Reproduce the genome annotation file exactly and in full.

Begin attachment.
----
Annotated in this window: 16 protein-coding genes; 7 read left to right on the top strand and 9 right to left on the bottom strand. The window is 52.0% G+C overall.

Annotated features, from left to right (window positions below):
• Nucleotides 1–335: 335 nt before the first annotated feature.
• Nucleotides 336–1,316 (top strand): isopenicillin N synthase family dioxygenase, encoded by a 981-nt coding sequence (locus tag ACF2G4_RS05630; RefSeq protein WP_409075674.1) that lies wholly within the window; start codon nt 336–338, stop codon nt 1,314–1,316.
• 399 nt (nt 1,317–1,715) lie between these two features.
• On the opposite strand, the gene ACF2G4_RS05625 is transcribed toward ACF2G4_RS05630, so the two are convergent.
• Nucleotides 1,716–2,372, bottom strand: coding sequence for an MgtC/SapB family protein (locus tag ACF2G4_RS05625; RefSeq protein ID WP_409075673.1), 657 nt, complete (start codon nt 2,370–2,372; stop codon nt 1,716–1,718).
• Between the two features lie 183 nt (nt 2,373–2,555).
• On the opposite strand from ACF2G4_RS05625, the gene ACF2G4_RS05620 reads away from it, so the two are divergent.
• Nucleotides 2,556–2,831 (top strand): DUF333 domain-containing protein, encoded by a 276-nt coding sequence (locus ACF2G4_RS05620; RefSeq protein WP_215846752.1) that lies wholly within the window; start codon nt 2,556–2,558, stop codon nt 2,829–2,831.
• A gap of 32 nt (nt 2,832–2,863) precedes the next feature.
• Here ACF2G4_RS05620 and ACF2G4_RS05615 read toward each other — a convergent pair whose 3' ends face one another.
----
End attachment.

Annotated in this window: 16 protein-coding genes; 7 read left to right on the top strand and 9 right to left on the bottom strand. The window is 52.0% G+C overall.

Annotated features, from left to right (window positions below):
• Nucleotides 1–335: 335 nt before the first annotated feature.
• Nucleotides 336–1,316 (top strand): isopenicillin N synthase family dioxygenase, encoded by a 981-nt coding sequence (locus tag ACF2G4_RS05630; RefSeq protein WP_409075674.1) that lies wholly within the window; start codon nt 336–338, stop codon nt 1,314–1,316.
• 399 nt (nt 1,317–1,715) lie between these two features.
• On the opposite strand, the gene ACF2G4_RS05625 is transcribed toward ACF2G4_RS05630, so the two are convergent.
• Nucleotides 1,716–2,372, bottom strand: coding sequence for an MgtC/SapB family protein (locus tag ACF2G4_RS05625; RefSeq protein ID WP_409075673.1), 657 nt, complete (start codon nt 2,370–2,372; stop codon nt 1,716–1,718).
• Between the two features lie 183 nt (nt 2,373–2,555).
• On the opposite strand from ACF2G4_RS05625, the gene ACF2G4_RS05620 reads away from it, so the two are divergent.
• Nucleotides 2,556–2,831 (top strand): DUF333 domain-containing protein, encoded by a 276-nt coding sequence (locus ACF2G4_RS05620; RefSeq protein WP_215846752.1) that lies wholly within the window; start codon nt 2,556–2,558, stop codon nt 2,829–2,831.
• A gap of 32 nt (nt 2,832–2,863) precedes the next feature.
• Here ACF2G4_RS05620 and ACF2G4_RS05615 read toward each other — a convergent pair whose 3' ends face one another.